By TYLER COWEN
Published: April 16, 2010
Source: The New York Times.
AMERICA’S long-run fiscal outlook is bleak, mostly because of an aging population and rising health care costs. To close the gap between expenditures and revenue, we’ll likely see a combination of revenue increases and spending cuts. And we’ll need to focus especially on reducing spending, largely because that taxes on the wealthy can be raised only so high.
Consider the tax burden on high earners once the Bush administration’s tax cuts expire next year. Add up the federal, state, city and sales taxes for a lawyer in New York City who earns $300,000 a year. Depending on the circumstances, this individual could be facing marginal tax rates in the range of 60 percent. Higher income tax rates would discourage hard work and encourage tax avoidance, thereby defeating the purpose of the tax increases.
The most potent way to add revenue is to impose a value-added tax. As its name indicates, a V.A.T. takes some percentage of the value added at each stage of production. V.A.T.’s raise money so readily and so invisibly that they often climb to a range of 15 to 20 percent; politicians like the revenue, and voters don’t always notice the burden.
A move toward a V.A.T., however, also brings price inflation, a big increase in the tax-collecting bureaucracy and the emergence of favored sectors with exemptions or lower rates. Though we may well end up with a V.A.T., it isn’t obviously the best option.
Burdening citizens with much higher taxes would fundamentally change what this country is about. Our founders envisioned a government that would provide public goods but not guarantee everyone’s well-being against every possible obstacle. Immigrants would be offered a franchise to come here and make good if they could — while bearing considerable risk themselves. To this day, this openness has elevated many millions in health, prosperity and liberty — and enabled many newcomers to innovate and offer new goods and services, or scientific ideas, to the world.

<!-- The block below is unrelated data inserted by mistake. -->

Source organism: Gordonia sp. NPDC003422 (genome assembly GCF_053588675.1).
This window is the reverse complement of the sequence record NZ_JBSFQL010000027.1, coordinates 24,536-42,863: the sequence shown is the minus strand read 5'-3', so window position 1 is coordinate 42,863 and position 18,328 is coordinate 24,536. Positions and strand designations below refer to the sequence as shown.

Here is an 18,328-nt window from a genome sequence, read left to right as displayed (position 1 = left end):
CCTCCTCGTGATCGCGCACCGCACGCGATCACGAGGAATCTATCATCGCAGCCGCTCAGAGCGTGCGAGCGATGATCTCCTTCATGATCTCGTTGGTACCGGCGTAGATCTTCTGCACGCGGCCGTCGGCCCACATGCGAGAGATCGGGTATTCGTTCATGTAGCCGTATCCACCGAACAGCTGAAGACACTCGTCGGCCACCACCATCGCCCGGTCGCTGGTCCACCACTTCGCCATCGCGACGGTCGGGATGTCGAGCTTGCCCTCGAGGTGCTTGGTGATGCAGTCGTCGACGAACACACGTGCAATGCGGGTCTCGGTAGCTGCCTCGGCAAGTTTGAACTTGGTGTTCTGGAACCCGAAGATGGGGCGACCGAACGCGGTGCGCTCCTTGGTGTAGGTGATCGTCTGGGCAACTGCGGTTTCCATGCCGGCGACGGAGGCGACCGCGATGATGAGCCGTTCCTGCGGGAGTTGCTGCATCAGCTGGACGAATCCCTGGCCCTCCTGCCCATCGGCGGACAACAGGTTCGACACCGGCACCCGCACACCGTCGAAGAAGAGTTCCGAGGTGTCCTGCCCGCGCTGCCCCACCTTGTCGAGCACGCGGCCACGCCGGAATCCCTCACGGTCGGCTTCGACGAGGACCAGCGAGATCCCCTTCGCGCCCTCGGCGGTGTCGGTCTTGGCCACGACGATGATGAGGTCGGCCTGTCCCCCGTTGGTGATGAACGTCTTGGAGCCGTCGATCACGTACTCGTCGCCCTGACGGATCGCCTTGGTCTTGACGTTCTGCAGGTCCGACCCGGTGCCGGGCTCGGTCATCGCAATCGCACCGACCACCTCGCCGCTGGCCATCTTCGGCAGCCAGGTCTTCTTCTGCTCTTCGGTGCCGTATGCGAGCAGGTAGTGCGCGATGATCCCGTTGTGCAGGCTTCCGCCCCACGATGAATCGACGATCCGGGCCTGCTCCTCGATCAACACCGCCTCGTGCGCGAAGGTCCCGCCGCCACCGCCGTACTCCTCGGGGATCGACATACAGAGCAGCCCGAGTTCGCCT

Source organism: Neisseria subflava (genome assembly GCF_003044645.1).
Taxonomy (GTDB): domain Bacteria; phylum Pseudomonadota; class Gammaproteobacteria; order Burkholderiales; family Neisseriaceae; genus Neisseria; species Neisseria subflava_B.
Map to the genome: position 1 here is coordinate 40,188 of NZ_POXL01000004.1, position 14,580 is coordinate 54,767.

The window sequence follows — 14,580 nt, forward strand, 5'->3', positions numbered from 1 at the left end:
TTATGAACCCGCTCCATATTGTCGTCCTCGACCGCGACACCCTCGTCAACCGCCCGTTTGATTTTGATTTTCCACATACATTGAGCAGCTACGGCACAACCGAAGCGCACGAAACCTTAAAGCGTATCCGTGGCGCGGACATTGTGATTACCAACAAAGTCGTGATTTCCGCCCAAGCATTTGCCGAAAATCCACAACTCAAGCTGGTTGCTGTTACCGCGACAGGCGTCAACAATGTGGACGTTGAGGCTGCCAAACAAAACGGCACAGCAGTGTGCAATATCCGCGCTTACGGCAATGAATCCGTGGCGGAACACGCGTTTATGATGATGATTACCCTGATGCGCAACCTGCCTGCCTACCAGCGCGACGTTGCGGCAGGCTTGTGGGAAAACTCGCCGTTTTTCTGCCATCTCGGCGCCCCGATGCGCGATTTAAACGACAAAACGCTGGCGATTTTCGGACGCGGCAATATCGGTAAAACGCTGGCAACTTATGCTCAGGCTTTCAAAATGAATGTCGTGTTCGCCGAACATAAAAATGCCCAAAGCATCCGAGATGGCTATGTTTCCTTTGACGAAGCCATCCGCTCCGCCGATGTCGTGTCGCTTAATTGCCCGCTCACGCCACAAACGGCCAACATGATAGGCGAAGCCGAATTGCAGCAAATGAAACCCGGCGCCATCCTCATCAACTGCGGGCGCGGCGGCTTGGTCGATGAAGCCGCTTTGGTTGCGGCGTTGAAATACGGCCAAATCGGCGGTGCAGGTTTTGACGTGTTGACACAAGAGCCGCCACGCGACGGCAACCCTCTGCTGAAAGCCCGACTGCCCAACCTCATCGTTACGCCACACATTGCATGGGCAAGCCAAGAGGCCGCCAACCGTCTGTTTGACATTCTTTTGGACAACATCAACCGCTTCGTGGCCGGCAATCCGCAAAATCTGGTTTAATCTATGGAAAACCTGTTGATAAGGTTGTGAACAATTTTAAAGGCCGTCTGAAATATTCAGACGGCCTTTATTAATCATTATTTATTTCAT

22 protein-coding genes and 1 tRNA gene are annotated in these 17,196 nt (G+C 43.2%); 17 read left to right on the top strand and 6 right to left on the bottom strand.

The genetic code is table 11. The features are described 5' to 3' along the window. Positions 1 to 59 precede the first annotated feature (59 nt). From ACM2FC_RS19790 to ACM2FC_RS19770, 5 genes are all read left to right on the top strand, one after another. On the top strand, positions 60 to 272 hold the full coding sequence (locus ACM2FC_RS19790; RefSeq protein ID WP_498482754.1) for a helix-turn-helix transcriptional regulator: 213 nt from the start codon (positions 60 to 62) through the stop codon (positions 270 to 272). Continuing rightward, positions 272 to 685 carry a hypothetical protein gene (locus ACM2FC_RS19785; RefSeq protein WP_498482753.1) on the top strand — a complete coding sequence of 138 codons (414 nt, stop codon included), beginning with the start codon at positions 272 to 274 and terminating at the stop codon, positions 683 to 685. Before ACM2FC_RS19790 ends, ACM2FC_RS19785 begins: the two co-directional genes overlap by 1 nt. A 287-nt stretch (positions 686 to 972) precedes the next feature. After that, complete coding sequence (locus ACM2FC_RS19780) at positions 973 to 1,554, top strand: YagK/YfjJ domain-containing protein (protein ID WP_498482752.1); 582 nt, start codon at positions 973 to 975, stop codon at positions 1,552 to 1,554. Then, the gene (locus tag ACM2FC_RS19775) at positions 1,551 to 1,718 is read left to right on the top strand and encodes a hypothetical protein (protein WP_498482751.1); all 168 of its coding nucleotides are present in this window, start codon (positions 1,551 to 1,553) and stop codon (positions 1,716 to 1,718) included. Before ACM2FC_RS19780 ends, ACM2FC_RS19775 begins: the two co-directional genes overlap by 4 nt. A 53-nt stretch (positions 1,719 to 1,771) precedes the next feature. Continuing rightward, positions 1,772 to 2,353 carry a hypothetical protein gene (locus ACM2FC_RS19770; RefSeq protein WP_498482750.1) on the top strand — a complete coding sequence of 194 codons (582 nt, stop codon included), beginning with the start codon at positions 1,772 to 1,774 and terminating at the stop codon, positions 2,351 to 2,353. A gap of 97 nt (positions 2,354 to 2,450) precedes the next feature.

Higher levels of government spending and taxation would also soak up resources that might otherwise foster innovation and new businesses. And sentiment would most likely turn ever stronger against those immigrants who consume public services and make the deficit higher in the short run. Current residents might feel more secure in a larger welfare state, but over time the loss of commerce and innovation takes a toll.
The macroeconomic evidence also suggests the wisdom of emphasizing spending cuts. In a recent paper, Alberto Alesina and Silvia Ardagna, economics professors at Harvard, found that in developed countries, spending cuts were the key to successful fiscal adjustments — and were generally better for the economy than tax increases. Their conclusion was based on data since 1970 from the Organization for Economic Cooperation and Development.
The received wisdom in the United States is that deep spending cuts are politically impossible. But a number of economically advanced countries, including Sweden, Finland, Canada and, most recently, Ireland, have cut their government budgets when needed.
Most relevant, perhaps, is Canada, which cut federal government spending by about 20 percent from 1992 to 1997. The Liberal Party, headed by Jean Chrétien as prime minister and Paul Martin as finance minister, led most of this shift. Prompted by the financial debacle in Mexico, Canadian leaders had the courage and the foresight to make those spending cuts before a fiscal crisis was upon them. In his book “In the Long Run We’re All Dead: The Canadian Turn to Fiscal Restraint,” Timothy Lewis describes Canada’s move from fiscal irresponsibility to a balanced budget — a history that helps explain why the country has managed the current global recession relatively well.
To be sure, the spending cuts meant fewer government services, most of all for health care, and big cuts in agricultural subsidies. But Canada remained a highly humane society, and American liberals continue to cite it as a beacon of progressive values.
Counterintuitively, the relatively strong Canadian trust in government may have paved the way for government spending cuts, a pattern that also appears in Scandinavia. Citizens were told by their government leadership that such cuts were necessary and, to some extent, they trusted the messenger.
IT’S less obvious that the United States can head down the same path, partly because many Americans are so cynical about policy makers. In many ways, this cynicism may be justified, but it is not always helpful, as it lowers trust and impedes useful social bargains.
Forces like the Tea Party movement argue for fiscal conservatism, though it isn’t obvious that they are creating the conditions for success. Over the last year, we have been treated to the spectacle of conservatives defending Medicare against proposed cuts, in large part to curry favor with voters and mobilize sentiment against the Democratic health care plan.
Right now there is plenty of concern about debt and deficits, but little consensus on which expenditures should be cut or reined in. Sooner or later, we’ll have to reconsider virtually every segment of the federal budget.
The issue of fiscal responsibility isn’t going away. So the question is now this: How deeply will we dig ourselves in before we create a more mature and more forward-looking political culture?
Tyler Cowen is a professor of economics at George Mason University.